Amazon-MGM to Be Reviewed by FTC Led by Tech Critic Khan
(Bloomberg) -- Amazon.com Inc.’s takeover of movie studio Metro-Goldwyn-Mayer will be reviewed by the U.S. Federal Trade Commission, which is now led by one of the most prominent critics of dominant technology companies.
The FTC will oversee the antitrust investigation of the deal instead of the Justice Department, according to a person familiar with the matter. Lina Khan, a former Columbia Law School professor who is an outspoken advocate of aggressive enforcement against tech platforms, took over as chairwoman of the FTC last week after she was confirmed by the Senate.
The $8.45 billion MGM deal will pose an early test for Khan’s antitrust agenda. She wrote an influential 2017 paper as a law student at Yale University titled “Amazon’s Antitrust Paradox,” which traced how the online retailer came to control key infrastructure of the digital economy and how traditional antitrust analysis failed to consider the danger to competition the company posed.
The FTC declined to comment. The Wall Street Journal earlier reported on the FTC’s review of the deal.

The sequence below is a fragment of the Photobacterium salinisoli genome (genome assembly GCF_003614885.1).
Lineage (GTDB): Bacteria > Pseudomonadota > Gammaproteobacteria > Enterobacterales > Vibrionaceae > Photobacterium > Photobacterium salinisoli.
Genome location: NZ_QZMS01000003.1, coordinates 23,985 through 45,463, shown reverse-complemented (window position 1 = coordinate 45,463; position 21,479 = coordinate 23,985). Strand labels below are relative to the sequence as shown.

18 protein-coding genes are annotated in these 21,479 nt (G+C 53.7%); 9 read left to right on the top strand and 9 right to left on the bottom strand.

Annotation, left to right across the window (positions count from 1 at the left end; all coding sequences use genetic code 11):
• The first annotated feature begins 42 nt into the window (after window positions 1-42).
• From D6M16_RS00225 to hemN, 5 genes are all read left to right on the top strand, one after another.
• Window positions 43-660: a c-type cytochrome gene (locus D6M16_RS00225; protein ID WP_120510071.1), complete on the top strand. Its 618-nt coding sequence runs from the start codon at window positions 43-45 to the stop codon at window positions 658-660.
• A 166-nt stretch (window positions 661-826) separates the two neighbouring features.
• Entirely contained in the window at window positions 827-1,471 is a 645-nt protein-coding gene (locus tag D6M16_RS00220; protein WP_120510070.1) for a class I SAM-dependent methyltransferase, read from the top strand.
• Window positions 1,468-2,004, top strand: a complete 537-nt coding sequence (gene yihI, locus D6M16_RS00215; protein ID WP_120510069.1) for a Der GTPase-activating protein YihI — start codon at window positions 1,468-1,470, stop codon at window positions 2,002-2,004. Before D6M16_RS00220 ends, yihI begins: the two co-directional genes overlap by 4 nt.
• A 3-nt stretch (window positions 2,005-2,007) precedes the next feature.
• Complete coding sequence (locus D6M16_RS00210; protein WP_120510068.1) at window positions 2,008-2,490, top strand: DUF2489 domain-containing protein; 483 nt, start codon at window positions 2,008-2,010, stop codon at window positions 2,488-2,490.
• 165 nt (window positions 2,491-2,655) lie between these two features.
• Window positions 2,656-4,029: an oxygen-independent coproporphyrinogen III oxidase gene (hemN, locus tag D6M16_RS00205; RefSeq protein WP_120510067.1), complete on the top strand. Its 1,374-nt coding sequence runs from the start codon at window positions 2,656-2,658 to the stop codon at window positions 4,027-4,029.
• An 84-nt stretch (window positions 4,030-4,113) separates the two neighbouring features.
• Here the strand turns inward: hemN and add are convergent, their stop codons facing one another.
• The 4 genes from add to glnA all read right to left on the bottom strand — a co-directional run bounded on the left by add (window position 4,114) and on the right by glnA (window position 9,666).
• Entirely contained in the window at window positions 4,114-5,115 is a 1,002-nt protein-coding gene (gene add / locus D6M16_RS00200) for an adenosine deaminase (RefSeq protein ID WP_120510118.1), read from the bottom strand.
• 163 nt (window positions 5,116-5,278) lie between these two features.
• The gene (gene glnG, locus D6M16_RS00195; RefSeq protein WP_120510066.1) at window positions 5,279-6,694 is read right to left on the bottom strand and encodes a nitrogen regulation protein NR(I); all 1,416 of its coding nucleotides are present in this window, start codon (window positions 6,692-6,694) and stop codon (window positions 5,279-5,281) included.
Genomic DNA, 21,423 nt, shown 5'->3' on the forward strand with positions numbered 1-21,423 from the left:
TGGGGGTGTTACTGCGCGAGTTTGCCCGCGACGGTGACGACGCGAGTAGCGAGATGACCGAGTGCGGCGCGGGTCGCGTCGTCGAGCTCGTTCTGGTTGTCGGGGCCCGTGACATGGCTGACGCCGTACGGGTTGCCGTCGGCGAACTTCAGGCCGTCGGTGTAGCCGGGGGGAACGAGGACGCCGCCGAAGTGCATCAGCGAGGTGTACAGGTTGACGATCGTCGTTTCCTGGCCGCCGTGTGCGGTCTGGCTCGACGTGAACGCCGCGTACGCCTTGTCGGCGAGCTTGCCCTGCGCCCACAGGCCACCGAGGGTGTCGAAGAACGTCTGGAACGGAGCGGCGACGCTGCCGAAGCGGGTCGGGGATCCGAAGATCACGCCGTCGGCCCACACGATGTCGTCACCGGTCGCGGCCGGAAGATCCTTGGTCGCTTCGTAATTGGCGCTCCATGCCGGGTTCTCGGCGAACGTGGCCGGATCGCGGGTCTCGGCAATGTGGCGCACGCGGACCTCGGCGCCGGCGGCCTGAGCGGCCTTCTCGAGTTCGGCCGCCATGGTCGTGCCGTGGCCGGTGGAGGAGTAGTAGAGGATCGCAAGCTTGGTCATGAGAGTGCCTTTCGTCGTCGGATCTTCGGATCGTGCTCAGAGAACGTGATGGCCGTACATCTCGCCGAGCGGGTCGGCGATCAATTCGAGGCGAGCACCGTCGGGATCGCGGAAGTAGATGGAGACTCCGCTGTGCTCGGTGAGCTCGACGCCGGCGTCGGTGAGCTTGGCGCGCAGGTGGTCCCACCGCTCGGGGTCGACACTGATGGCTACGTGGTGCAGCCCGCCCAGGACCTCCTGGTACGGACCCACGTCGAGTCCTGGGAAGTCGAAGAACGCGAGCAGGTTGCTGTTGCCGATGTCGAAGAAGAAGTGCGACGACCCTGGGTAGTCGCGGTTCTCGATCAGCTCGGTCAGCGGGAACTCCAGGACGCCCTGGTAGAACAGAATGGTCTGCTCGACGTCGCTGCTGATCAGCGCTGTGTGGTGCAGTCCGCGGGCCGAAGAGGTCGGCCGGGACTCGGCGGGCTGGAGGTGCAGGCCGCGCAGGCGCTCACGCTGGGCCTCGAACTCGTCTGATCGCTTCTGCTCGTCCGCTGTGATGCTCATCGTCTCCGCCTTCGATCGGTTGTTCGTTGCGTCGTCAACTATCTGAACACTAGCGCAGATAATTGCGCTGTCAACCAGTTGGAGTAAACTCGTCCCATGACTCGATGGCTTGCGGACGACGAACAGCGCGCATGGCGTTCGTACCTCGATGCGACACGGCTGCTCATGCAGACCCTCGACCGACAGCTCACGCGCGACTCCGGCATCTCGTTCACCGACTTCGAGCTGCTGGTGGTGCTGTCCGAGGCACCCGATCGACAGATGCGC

The proposed acquisition drew criticism from those worried about the growth of tech companies, but antitrust experts have said it will be difficult for regulators to stop. The FTC previously cleared Amazon’s acquisition of Whole Foods Market Inc. after finding no competition concerns.
Senator Elizabeth Warren of Massachusetts said on Twitter that she is pleased the FTC will examine the deal. Amazon, she said, is no ordinary buyer.
“The FTC should look into how this behemoth’s purchase may affect not just streaming and entertainment, but also workers, small businesses, and competition overall,” the Democrat said.
Cowen & Co. analyst Paul Gallant said in a note that while the FTC may open an in-depth investigation of the deal, he expects the agency will ultimately approve it because consumers are enjoying an increasingly competitive market for pay-TV content from streaming platforms and traditional cable.
Amazon and its tech peers have bought hundreds of companies in the last decade, none of which has been stopped by antitrust enforcers in the U.S. Their buying spree has triggered criticism that antitrust cops aren’t being aggressive enough to challenge the companies. It’s also fueling calls for new legislation that would revise antitrust laws.
On Wednesday, House lawmakers will consider a package of antitrust bills aimed at Amazon and other tech platforms, including a proposal that would make it harder to win approval for takeovers.
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